Roving Mariners: Australian Aboriginal Whalers and Sealers in the Southern Oceans, 1790 1870

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SUNY Press, Nov 1, 2012 - Social Science - 235 pages
For most Australian Aboriginal people, the impact of colonialism was blunt dispossession, dislocation, disease, murder, and missionization. Yet there is another story of Australian history that has remained untold, a story of enterprise and entrepreneurship, of Aboriginal people seizing the opportunity to profit from life at sea as whalers and sealers. In some cases participation was voluntary; in others it was more invidious and involved kidnapping and trade in women. In many cases, the individuals maintained and exercised a degree of personal autonomy and agency within their new circumstances. This book explores some of their lives and adventures by analyzing archival records of maritime industry, captains logs, ships records, and the journals of the sailors themselves, among other artifacts. Much of what is known about this period comes from the writings of Herman Melville, and in this book Melville s whaling novels act as a prism through which relations aboard ships are understood. Drawing on both history and literature, Roving Mariners provides a comprehensive history of Australian Aboriginal whaling and sealing.

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Whalers Sealers and Mariners Australian Aboriginal Men and Women in the Southern Oceans 17901870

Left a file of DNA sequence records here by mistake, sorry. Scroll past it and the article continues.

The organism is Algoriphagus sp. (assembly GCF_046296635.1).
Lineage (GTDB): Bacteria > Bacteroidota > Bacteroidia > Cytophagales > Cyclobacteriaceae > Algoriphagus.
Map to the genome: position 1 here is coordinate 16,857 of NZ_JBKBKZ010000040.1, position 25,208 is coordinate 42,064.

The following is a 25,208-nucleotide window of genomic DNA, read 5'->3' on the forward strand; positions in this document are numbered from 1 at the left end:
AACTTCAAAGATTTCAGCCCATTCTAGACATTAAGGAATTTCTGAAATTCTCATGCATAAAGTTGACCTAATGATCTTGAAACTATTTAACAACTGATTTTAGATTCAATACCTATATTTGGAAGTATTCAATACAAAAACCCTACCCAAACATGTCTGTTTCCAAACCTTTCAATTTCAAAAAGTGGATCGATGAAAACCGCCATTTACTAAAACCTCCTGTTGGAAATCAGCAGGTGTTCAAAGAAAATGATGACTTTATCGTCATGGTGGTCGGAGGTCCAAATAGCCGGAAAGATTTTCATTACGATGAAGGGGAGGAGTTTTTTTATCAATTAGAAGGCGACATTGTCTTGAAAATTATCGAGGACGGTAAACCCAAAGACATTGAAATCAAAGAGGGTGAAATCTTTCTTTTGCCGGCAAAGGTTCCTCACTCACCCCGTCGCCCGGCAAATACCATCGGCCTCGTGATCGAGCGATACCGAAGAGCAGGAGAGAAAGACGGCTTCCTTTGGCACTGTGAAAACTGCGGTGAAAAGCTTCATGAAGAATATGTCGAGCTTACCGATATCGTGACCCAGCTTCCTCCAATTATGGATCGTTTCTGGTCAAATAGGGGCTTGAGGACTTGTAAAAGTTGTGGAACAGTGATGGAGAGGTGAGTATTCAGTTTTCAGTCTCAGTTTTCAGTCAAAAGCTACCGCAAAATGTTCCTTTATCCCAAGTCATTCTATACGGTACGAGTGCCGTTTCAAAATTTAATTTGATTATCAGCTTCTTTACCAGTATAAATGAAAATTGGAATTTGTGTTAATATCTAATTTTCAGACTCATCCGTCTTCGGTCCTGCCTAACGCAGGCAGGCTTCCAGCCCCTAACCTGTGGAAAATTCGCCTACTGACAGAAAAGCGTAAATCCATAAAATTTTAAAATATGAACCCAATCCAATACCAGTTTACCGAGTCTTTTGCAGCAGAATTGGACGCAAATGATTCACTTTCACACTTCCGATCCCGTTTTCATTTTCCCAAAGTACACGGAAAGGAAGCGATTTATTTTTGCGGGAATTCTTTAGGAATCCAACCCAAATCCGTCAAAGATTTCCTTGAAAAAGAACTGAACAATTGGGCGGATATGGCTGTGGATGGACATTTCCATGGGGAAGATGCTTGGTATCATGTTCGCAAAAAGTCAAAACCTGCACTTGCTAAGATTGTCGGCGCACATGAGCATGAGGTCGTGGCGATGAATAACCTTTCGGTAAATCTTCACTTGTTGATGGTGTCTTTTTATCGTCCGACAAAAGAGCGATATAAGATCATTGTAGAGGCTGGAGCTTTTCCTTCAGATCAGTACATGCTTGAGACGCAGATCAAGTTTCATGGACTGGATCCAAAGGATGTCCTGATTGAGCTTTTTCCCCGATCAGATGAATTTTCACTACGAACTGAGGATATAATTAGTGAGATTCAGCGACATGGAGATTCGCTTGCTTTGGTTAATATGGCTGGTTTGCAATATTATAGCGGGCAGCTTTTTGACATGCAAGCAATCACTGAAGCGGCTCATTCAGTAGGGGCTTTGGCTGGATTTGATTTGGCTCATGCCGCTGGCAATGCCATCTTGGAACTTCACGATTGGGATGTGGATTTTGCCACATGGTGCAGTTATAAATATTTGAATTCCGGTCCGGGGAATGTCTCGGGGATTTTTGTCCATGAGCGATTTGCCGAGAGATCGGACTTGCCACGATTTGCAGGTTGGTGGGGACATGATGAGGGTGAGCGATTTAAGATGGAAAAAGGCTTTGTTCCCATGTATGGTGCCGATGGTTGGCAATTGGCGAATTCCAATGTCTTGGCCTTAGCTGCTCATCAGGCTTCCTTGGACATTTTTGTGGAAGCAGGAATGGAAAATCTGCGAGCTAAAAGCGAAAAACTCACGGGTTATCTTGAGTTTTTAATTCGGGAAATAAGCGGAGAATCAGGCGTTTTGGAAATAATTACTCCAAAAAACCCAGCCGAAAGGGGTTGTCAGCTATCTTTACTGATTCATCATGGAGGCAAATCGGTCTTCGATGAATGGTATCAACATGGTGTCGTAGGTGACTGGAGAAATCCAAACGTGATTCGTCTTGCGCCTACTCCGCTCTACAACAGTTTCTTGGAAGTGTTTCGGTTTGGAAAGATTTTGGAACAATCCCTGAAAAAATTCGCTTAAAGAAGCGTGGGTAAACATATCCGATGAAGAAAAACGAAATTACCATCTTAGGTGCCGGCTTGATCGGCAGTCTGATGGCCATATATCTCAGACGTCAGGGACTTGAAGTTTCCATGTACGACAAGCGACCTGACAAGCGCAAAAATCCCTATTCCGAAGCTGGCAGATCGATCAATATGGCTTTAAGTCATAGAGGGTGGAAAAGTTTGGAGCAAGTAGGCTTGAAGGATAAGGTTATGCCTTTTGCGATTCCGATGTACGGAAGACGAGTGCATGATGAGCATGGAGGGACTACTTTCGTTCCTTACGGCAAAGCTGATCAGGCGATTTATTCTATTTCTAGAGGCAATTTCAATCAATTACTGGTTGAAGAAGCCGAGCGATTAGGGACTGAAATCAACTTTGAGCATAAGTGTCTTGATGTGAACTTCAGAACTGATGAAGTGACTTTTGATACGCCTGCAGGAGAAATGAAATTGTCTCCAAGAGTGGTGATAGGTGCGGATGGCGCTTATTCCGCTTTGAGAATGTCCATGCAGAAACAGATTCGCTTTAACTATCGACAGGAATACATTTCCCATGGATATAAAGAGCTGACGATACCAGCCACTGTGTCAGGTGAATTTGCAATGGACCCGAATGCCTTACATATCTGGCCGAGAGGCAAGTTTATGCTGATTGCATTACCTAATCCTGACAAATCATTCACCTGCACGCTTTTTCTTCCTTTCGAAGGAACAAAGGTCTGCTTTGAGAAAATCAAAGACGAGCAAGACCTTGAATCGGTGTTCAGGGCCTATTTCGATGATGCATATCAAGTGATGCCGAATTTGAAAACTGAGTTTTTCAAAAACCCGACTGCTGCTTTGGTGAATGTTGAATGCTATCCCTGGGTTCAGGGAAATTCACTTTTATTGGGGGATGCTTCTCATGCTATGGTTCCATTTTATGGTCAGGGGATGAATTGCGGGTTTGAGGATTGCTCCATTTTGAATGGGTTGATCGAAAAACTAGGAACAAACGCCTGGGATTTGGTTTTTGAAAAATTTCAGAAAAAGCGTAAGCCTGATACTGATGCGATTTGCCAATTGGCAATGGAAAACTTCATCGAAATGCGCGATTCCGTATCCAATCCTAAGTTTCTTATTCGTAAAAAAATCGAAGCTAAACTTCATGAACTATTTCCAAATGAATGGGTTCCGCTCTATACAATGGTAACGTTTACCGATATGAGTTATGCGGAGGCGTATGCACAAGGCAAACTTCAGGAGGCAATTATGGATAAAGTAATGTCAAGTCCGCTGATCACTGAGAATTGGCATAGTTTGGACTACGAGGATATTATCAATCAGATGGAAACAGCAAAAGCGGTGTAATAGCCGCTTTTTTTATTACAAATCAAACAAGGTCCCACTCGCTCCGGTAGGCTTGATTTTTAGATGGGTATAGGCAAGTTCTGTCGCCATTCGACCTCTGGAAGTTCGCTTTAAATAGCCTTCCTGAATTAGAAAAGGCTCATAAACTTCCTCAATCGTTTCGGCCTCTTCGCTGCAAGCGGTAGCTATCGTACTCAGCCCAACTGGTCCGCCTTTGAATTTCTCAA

They arevery fond of the flesh of the whale Aborigines Whales Whaling and Whalers
A New Holland HalfCaste Tommy Chaseland Diaspora Autonomy and Hybridity
A good man can do anything he makes up his mind to do no matter what Tasmanian Aboriginal Men and Whaling
Most of them had native wives CrossCultural Relationships in Southern Australias Sealing Industry
Those women were free people Domestic Spaces Hybridity and Survival
Remnants Artifacts and the Doing and Being of History A Sort of Epilogue

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About the author (2012)

Lynette Russell is an Australian Research Council Professorial Fellow and Director of the Monash Indigenous Centre at Monash University. She has written several books, including Appropriated Pasts: Indigenous Peoples and the Colonial Culture of Archaeology (with Ian J. McNiven) and Savage Imaginings: Historical and Contemporary Constructions of Australian Aboriginalities.

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